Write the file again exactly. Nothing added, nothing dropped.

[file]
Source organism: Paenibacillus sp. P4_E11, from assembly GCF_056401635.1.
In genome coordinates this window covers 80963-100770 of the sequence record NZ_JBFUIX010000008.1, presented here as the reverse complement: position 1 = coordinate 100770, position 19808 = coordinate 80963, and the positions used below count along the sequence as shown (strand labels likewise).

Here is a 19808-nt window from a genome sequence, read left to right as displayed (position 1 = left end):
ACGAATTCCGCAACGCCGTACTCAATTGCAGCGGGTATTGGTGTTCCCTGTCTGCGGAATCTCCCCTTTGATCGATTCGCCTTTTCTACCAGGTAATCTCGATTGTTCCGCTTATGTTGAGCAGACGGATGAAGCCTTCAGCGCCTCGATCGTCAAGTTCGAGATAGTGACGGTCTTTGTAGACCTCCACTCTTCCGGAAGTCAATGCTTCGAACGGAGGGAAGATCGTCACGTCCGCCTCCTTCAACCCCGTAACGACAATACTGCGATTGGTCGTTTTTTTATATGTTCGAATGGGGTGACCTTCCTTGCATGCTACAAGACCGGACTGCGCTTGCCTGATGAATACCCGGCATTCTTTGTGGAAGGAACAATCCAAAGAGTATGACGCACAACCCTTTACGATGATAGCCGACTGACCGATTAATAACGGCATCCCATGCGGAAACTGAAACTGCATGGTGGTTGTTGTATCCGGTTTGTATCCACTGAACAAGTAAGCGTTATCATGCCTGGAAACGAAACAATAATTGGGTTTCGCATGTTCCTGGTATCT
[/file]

Source organism: Paenibacillus sp. P4_E11, from assembly GCF_056401635.1.
In genome coordinates this window covers 80963-100770 of the sequence record NZ_JBFUIX010000008.1, presented here as the reverse complement: position 1 = coordinate 100770, position 19808 = coordinate 80963, and the positions used below count along the sequence as shown (strand labels likewise).

Here is a 19808-nt window from a genome sequence, read left to right as displayed (position 1 = left end):
ACGAATTCCGCAACGCCGTACTCAATTGCAGCGGGTATTGGTGTTCCCTGTCTGCGGAATCTCCCCTTTGATCGATTCGCCTTTTCTACCAGGTAATCTCGATTGTTCCGCTTATGTTGAGCAGACGGATGAAGCCTTCAGCGCCTCGATCGTCAAGTTCGAGATAGTGACGGTCTTTGTAGACCTCCACTCTTCCGGAAGTCAATGCTTCGAACGGAGGGAAGATCGTCACGTCCGCCTCCTTCAACCCCGTAACGACAATACTGCGATTGGTCGTTTTTTTATATGTTCGAATGGGGTGACCTTCCTTGCATGCTACAAGACCGGACTGCGCTTGCCTGATGAATACCCGGCATTCTTTGTGGAAGGAACAATCCAAAGAGTATGACGCACAACCCTTTACGATGATAGCCGACTGACCGATTAATAACGGCATCCCATGCGGAAACTGAAACTGCATGGTGGTTGTTGTATCCGGTTTGTATCCACTGAACAAGTAAGCGTTATCATGCCTGGAAACGAAACAATAATTGGGTTTCGCATGTTCCTGGTATCT